Bremen coating valuables with synthetic DNA to fight theft

By | February 20, 2009

Bremen coating valuables with synthetic DNA to fight theft

The city-state of Bremen plans to be the first place in Germany to use synthetic DNA on valuables to trace thieves, daily Berliner Morgenpost reported this week. “Valuable objects can be individually marked with the invisible liquid substance and be matched to the owner and returned in the case of theft,” the paper reported on Wednesday.

While authorities won’t claim they are related, Bremen residents have the highest per capita debt and the city tops the country’s statistics for “theft under aggravated circumstances,” which includes robbery, and auto or bicycle theft.

Bremen now hopes to fight crime by emulating the UK and the Netherlands, which already use synthetic DNA to trace things like jewellery, the paper reported. The city-state has chosen at-risk neighbourhoods for a pilot project that includes attaching signs to windows that read, “Beware: DNA protection. Thieves will be convicted in no time.”The ihe invisible substance can be uniquely coded and remains attached to objects permanently. If someone touches it, traces remain on their skin for some six weeks and can be detected using UV light. “Break-ins have gone down to almost zero in a similar London project,” the paper reported.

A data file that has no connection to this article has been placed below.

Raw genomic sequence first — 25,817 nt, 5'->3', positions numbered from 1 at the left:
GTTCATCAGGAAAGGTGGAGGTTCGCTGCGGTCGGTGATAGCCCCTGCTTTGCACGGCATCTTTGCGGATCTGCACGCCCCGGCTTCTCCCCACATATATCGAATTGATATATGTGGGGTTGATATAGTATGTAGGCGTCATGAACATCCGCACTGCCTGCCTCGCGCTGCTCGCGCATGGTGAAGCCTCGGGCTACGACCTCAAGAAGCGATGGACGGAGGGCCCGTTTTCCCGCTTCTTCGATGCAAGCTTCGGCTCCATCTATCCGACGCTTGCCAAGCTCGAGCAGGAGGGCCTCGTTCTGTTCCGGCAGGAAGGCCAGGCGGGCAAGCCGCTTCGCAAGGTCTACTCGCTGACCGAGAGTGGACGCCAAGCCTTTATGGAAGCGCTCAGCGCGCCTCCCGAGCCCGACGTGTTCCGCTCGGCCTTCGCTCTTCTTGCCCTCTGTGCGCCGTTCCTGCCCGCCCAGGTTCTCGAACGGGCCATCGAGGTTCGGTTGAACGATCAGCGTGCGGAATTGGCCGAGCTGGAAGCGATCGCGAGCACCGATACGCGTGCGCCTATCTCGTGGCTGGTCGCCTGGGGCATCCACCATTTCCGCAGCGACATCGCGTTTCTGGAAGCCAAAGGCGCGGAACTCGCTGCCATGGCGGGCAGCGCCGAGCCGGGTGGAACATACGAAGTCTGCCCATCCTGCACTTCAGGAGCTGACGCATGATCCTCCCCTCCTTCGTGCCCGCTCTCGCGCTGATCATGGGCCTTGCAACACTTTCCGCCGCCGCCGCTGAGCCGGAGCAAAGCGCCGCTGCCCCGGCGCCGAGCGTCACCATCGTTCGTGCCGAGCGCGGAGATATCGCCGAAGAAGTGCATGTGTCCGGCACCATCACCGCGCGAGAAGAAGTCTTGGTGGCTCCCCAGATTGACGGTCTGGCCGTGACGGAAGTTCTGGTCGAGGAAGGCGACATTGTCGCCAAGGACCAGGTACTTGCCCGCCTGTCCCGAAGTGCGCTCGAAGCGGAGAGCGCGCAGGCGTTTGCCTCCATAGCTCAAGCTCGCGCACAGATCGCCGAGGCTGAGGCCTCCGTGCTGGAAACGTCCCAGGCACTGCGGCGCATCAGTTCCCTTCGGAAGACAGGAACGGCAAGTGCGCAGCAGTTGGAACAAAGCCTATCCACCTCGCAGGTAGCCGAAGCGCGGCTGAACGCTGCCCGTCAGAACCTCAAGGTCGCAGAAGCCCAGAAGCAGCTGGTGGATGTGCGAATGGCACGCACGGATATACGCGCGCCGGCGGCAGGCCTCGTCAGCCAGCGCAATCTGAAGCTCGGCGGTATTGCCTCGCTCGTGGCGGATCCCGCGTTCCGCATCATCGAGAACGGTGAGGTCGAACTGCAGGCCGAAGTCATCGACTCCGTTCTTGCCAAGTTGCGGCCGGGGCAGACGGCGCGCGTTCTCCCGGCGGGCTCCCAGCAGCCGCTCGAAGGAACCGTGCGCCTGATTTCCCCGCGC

In a survey of 101 UK inmates, 91 percent said they knew of the synthetic DNA, and 74 percent said it would deter them from committing a theft, Berliner Morgenpost said. …

via Bremen coating valuables with synthetic DNA to fight theft – The Local.

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